Utilitarianism is commonly found in two forms: act utilitarianism and rule utilitarianism. Act utilitarianism essentially states that everyone should perform that act which will bring about the greatest good for everyone affected by the act. Fundamentally, this theory requires that each individual assess the situation and determine which act would bring about the greatest amount of good consequences for the maximum number of persons involved. While act utilitarianism sounds nearly ideal, there are several criticisms to this theory.
For one, it very difficult to ascertain what uniqueness are good for others, given that all individuals hold different sets of morals, values, and beliefs. Furthermore, there is a certain impracticality in having to begin anew because not all acts and situations are entirely different. It would also be difficult to educate others given there is no distinct set of rules or guidelines. And finally, one must consider the rights of those “few” whom do not benefit from that action which will bring about the greatest good.
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To provide answers to many of the above mentioned criticisms, rule utilitarianism was established. In this form, utilitarian’s believe that everyone should establish and follow those rules that bring about the greatest good for all concerned. In other words rule utilitarian’s, from experience and careful reasoning, try and establish a series of rules that when followed, will yield the greatest good for humanity (I. E. “never kill except in self defense”). Associated with rule utilitarianism are some of the same criticisms encountered with act utilitarianism.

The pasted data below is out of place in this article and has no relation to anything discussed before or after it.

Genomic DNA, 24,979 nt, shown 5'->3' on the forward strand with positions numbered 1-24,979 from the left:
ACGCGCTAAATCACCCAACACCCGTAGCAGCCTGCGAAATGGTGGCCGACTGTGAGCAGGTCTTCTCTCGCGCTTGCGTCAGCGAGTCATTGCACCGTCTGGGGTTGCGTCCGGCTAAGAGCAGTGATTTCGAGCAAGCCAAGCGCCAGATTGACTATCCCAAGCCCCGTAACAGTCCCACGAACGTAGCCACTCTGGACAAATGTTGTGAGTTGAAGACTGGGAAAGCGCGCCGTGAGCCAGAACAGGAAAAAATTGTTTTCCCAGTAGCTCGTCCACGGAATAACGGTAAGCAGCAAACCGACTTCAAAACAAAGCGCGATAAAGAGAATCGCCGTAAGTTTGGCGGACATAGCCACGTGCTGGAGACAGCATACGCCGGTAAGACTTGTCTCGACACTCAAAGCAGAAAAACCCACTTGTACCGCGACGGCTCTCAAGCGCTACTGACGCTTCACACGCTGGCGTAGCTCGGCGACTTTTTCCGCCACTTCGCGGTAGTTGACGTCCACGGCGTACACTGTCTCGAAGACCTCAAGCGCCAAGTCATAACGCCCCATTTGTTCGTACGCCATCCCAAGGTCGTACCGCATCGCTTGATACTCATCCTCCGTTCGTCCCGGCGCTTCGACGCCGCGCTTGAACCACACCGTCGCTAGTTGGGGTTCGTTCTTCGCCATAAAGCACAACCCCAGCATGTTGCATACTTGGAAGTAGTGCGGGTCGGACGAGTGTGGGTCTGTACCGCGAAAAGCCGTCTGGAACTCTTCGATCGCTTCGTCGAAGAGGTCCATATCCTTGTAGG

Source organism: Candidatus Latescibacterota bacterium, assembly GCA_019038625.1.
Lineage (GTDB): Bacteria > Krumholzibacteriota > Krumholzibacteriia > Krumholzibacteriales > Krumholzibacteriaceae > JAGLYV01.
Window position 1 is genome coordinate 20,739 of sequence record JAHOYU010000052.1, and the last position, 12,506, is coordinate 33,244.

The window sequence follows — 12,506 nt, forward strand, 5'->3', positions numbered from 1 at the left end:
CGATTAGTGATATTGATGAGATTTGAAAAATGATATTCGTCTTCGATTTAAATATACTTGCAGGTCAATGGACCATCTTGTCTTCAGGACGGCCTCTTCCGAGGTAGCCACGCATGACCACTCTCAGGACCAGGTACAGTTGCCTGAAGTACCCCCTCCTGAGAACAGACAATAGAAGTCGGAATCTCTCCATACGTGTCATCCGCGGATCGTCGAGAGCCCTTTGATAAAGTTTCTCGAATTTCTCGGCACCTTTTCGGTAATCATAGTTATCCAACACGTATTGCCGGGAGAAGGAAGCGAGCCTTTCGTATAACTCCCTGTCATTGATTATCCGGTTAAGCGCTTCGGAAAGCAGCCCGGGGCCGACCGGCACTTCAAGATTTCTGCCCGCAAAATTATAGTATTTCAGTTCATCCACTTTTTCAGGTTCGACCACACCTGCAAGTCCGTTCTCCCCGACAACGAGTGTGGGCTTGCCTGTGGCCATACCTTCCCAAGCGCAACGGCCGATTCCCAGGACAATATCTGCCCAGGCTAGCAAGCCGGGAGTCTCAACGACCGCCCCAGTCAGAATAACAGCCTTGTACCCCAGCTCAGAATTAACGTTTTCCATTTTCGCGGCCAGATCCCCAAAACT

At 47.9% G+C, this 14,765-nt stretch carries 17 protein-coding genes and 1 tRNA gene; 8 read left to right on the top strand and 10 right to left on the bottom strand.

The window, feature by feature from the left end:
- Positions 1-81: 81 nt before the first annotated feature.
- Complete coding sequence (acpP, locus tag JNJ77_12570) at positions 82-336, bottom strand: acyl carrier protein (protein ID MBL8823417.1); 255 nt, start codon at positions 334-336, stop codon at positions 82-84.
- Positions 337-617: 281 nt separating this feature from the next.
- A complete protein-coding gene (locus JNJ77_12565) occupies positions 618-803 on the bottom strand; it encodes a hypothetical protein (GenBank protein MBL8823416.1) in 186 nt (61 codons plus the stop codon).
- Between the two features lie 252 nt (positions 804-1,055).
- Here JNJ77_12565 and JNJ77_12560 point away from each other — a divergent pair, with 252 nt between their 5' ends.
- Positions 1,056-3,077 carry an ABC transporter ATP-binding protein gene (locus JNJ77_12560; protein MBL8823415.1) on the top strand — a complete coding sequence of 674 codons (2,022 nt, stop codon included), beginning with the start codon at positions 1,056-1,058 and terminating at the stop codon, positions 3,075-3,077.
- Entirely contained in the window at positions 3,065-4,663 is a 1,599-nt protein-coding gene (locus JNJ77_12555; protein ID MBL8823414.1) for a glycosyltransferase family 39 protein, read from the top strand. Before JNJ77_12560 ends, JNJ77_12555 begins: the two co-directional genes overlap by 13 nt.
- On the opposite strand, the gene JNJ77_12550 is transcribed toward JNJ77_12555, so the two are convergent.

Again, it becomes difficult to determine consequences of others. Furthermore, non-rule moralists argue tryingly that there is no rule in which one could not find at least one exception. In contrast, one major inconsequentially theory is Kantian. This theory, often called “Duty Ethics,” was formulated by Emmanuel Kant (1724-1804). Kant believed that nothing was good in itself, except the attribute good will, which acts in accordance with rules regardless of consequences. Another human attribute Kant proposed was equally of importance, was eons ability to reason.
He therefore believed it was possible to establish a valid set Of absolute moral rules on the basis Of reason alone thou reference to God. Cant’s TTY. Or requirements for an absolute moral truth include both logical consistency (cannot be self-contradictory as a statement) and unpredictability (stated so as to apply to everything without exception). At the center of Cant’s moral philosophy is the categorical imperative from which all our moral duties originate. Such principles of morality are described as an imperative because they command a certain course of action.
In other words, it is a categorical imperative because it commands, independently, particular ends and desires of the moral agent. According to Kant, these imperatives must be obeyed in their entirety, by all, and in all circumstances. For example, someone who is only inclined to be generous, rather than generous out of duty, is not fully moral. Like many other moral theories, there are several criticisms of Kantian. In some circumstances duties, which Kant describes as universal, conflict. For example, should one break a promise (which is immoral by Cant’s standards) to keep another from being harmed?